U.S. consumer prices accelerated 6.2% in October — their biggest annual gain in 31 years — and could stay uncomfortably high into 2022 due to snarled supply chains.

The Fed's latest "Beige Book" survey shows firms grappling with rising inflation and scrambling to fill jobs amid labor shortages. No surprise then that the Fed's tone is shifting.

(3) More U.S. Rate Hawks, More Worry About a Strong U.S. Dollar

To paraphrase a former Treasury secretary, the dollar is the U.S. currency but can become the world's problem.

The dollar's 7% year-to-date gain turned 2021 into another 'annus horribilis' for emerging markets -- tightening financial conditions and raising costs for commodity importers.

As U.S. rate-rise bets pull ahead of most developed peers, the dollar's flexed its muscles again. A comparison between U.S. and German "real" — or inflation-adjusted — 10-year yields shows the former's premium at the highest since last March.

Foreign entities with dollar liabilities have started their December greenback rush, boosting the currency's premium in swaps markets. That may continue until year-end.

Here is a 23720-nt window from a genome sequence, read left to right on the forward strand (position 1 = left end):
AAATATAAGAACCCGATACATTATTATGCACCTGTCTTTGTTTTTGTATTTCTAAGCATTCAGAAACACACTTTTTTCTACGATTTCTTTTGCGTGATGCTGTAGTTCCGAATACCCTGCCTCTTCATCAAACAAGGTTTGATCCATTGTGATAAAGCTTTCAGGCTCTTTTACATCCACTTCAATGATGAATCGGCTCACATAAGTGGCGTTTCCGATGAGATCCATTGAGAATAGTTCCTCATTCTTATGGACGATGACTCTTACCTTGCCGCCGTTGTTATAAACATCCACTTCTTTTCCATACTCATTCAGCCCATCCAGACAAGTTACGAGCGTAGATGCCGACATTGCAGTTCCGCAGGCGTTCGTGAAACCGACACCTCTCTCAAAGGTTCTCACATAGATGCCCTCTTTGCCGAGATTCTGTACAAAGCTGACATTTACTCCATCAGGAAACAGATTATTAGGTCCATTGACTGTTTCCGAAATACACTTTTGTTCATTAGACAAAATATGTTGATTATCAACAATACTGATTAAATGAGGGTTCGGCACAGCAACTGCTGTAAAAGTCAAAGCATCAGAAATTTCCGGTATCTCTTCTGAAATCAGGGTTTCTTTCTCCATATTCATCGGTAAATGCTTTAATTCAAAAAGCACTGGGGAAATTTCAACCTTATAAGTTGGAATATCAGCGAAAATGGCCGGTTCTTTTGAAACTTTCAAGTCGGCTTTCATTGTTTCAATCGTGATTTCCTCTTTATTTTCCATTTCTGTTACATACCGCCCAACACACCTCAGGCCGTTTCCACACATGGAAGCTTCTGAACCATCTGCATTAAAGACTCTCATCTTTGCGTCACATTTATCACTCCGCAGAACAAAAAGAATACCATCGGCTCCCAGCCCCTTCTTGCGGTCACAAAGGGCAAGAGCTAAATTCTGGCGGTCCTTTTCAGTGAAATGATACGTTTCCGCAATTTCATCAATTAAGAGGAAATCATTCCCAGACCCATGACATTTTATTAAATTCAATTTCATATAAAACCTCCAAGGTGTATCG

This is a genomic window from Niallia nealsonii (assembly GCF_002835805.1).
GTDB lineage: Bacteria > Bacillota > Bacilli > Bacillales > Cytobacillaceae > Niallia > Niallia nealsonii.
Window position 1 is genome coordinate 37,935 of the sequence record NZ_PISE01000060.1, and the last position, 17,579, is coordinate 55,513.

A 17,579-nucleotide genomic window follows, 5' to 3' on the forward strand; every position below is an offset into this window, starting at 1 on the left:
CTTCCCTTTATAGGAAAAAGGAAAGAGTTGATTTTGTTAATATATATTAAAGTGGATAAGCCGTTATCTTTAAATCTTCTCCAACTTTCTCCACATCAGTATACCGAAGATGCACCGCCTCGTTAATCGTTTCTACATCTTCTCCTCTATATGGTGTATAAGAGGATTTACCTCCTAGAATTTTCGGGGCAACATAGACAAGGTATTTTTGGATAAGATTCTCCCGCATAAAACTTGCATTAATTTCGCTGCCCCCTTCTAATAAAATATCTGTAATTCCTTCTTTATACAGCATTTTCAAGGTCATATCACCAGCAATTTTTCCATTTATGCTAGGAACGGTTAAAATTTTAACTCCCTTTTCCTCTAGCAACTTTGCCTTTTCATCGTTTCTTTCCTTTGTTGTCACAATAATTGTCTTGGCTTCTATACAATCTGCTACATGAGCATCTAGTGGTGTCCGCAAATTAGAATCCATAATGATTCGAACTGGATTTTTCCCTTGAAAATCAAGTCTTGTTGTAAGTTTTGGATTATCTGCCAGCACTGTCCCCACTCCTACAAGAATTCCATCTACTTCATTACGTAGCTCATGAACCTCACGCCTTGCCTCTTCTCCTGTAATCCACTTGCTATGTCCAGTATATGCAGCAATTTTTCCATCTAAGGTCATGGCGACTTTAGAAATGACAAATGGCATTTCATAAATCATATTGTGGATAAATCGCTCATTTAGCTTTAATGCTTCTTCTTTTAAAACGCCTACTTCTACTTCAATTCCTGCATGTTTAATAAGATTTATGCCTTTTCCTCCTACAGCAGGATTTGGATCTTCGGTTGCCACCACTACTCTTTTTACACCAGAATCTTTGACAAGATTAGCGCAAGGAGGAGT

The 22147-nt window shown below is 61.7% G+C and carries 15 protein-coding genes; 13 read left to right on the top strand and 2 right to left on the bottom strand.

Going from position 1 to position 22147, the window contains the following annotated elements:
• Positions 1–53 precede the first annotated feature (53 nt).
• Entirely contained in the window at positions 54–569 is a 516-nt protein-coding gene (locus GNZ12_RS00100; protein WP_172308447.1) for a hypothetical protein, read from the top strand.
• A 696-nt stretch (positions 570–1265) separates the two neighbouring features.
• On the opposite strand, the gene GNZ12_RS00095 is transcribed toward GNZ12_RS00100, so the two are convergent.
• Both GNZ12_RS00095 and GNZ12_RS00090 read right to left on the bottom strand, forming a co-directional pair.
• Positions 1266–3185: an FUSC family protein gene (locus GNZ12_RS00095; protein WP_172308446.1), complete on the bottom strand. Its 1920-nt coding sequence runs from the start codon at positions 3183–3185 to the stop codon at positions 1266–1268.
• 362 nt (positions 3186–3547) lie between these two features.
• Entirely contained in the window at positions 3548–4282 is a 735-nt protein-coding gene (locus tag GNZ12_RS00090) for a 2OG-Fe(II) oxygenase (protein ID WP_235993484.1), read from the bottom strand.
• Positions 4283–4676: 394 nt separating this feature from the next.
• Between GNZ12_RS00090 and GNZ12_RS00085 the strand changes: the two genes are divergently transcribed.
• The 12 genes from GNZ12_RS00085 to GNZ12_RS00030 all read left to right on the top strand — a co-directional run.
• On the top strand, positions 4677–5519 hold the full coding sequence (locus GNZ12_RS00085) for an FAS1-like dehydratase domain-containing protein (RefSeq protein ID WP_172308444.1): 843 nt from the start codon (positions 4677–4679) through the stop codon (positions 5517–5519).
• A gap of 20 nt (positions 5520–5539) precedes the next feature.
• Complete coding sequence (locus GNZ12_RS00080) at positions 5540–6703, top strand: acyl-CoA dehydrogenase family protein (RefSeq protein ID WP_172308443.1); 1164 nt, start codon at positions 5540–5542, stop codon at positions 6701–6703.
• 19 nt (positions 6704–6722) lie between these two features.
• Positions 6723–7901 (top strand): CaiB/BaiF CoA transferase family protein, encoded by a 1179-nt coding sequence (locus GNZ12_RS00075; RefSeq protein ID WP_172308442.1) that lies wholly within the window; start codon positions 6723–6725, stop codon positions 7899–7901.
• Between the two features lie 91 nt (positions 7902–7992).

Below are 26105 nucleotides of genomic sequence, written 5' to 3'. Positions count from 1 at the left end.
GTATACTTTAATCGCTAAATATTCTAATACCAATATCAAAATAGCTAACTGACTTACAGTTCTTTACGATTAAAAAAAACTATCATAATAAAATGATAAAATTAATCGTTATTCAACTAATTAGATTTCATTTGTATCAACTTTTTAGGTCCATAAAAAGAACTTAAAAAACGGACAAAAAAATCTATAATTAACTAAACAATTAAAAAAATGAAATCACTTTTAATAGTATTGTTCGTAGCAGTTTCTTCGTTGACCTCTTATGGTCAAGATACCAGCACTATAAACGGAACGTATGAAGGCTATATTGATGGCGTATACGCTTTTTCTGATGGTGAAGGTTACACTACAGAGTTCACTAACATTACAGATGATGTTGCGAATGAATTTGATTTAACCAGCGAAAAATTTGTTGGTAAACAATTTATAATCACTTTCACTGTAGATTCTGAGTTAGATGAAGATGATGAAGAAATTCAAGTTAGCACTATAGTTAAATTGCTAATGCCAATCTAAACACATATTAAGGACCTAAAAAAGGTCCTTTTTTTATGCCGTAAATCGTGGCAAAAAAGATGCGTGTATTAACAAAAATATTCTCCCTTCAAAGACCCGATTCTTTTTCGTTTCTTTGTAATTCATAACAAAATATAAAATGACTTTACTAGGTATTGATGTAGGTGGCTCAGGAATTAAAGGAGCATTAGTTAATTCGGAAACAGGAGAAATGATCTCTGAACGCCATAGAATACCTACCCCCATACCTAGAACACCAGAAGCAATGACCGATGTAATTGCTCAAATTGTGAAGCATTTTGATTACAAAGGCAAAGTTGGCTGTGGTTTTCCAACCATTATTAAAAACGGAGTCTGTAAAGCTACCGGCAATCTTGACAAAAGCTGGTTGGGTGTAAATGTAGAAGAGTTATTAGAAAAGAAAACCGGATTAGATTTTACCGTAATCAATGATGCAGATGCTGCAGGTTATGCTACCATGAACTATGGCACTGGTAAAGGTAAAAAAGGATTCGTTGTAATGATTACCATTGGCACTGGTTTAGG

If the Fed raises rates next year, the dollar may weaken as it often does as a tightening cycle begins. But given the dollar's potential to surprise, bearish forecasts are remarkably few.

(4) Where Does Mainland China Growth Head in 2022?

A conservative economic growth target that pushes President Xi Jinping's 'common prosperity' agenda is what most China watchers expect in 2022 and the coming data dump may not surprise them.

Inflation is benign, affording Beijing space to pursue targeted monetary easing, even as other major economies look to tighten. Exports continue to show strength and could be even stronger if Omicron disrupts supply chains and increases global demand for electronics.

Focus is also turning to key Communist Party meetings in mid-December that set growth and policy targets that won't be released until next year. Policy advisers expect the growth target to be a modest 5%-5.5% — versus the near-8% pace in 2021.